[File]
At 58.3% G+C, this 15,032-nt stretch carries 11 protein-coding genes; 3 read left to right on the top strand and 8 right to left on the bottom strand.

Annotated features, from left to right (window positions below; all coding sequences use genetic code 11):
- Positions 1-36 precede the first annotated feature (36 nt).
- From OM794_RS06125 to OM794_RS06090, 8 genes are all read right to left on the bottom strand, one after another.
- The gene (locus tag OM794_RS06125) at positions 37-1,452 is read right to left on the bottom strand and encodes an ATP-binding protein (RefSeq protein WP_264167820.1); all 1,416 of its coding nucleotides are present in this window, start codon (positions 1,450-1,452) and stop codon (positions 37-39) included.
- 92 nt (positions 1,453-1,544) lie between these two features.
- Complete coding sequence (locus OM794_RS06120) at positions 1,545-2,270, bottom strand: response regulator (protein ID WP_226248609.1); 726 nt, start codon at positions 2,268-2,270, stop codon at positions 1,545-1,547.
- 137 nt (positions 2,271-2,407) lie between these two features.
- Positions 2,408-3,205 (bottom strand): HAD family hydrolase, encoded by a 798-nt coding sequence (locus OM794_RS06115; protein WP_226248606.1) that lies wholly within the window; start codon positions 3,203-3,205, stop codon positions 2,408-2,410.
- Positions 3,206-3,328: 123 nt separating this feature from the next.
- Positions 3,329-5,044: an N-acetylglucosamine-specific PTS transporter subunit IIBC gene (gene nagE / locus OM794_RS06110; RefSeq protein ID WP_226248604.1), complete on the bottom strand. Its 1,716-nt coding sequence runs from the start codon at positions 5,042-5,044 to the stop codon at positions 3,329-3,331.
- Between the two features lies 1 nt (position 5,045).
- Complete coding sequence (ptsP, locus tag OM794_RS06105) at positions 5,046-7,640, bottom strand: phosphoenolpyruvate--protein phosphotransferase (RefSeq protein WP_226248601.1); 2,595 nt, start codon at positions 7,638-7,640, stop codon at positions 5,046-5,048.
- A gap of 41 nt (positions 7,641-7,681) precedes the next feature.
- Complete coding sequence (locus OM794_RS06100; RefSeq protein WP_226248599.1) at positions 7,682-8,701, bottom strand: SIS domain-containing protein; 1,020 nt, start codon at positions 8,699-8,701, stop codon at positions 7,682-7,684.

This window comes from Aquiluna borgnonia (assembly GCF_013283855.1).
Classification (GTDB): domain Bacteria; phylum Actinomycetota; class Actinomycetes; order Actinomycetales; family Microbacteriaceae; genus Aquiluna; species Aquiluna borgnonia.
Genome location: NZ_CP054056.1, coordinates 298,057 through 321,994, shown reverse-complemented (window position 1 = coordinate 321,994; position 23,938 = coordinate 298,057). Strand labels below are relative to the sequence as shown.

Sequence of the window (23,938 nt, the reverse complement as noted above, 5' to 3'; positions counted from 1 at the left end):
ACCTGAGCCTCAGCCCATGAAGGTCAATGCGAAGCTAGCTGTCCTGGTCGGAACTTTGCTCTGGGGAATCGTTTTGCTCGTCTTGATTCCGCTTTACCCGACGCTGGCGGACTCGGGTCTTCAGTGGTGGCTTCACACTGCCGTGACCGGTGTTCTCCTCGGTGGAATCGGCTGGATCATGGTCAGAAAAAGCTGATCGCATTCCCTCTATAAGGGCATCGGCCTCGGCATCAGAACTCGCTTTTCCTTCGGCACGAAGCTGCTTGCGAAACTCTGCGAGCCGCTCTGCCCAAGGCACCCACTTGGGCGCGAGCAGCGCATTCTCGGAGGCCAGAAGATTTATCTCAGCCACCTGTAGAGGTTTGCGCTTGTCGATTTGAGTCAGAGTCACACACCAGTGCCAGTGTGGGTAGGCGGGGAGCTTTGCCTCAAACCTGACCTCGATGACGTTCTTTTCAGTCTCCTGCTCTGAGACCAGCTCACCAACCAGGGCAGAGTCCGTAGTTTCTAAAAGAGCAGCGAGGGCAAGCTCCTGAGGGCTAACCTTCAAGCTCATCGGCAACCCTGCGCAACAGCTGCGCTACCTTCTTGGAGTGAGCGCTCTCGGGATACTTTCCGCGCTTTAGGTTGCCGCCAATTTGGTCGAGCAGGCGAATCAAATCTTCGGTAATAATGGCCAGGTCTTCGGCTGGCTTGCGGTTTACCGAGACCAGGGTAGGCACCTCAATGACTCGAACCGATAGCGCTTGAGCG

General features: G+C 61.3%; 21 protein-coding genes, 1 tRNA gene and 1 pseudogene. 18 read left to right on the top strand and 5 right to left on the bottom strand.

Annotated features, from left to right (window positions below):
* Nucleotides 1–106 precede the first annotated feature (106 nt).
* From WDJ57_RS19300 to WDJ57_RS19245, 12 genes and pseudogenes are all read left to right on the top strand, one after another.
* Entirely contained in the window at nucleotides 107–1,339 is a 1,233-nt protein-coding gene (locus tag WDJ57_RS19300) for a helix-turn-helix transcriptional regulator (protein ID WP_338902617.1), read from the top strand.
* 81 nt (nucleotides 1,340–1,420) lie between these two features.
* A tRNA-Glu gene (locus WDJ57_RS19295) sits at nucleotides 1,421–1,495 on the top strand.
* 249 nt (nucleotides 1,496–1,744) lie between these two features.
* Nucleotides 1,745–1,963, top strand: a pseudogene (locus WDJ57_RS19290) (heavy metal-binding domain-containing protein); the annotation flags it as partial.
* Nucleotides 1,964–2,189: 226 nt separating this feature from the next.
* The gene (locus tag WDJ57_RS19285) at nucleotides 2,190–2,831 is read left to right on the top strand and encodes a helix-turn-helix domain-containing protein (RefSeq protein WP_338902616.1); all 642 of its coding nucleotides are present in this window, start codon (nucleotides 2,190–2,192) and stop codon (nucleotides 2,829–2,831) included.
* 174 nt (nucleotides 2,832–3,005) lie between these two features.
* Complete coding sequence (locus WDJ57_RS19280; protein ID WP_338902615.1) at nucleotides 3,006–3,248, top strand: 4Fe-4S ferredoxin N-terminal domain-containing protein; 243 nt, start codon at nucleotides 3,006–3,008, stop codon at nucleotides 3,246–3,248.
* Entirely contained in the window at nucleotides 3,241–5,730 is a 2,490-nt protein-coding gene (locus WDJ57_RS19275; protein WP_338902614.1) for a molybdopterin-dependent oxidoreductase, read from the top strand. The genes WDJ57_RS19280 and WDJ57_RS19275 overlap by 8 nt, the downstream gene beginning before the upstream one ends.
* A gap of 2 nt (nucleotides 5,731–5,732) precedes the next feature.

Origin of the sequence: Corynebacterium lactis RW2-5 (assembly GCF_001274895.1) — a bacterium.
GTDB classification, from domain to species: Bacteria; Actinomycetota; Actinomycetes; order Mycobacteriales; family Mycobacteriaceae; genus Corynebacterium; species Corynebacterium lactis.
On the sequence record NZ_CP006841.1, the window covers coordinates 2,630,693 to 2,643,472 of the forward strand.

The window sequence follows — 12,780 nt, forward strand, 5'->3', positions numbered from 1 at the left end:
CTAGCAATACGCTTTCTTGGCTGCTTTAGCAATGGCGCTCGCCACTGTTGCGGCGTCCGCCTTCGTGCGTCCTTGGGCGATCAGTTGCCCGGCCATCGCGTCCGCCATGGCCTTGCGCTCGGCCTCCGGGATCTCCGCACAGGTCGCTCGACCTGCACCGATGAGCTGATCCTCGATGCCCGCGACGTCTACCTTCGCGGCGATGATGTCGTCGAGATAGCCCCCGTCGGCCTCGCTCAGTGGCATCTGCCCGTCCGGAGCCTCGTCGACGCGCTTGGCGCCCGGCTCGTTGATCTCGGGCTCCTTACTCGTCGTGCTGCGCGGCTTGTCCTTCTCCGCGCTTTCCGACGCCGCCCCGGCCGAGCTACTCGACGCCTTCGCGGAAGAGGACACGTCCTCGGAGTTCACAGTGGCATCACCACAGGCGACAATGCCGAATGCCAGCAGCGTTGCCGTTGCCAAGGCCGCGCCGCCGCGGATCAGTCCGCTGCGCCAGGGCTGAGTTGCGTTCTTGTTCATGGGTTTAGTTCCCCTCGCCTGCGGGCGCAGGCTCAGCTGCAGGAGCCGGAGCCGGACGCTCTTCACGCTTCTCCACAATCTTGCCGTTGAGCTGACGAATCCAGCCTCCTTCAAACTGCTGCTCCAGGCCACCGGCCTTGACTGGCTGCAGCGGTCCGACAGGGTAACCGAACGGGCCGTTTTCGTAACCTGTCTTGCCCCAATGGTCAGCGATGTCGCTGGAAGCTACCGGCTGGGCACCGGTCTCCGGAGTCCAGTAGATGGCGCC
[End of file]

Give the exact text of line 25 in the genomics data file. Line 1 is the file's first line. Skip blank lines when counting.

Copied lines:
* Entirely contained in the window at nucleotides 107–1,339 is a 1,233-nt protein-coding gene (locus tag WDJ57_RS19300) for a helix-turn-helix transcriptional regulator (protein ID WP_338902617.1), read from the top strand.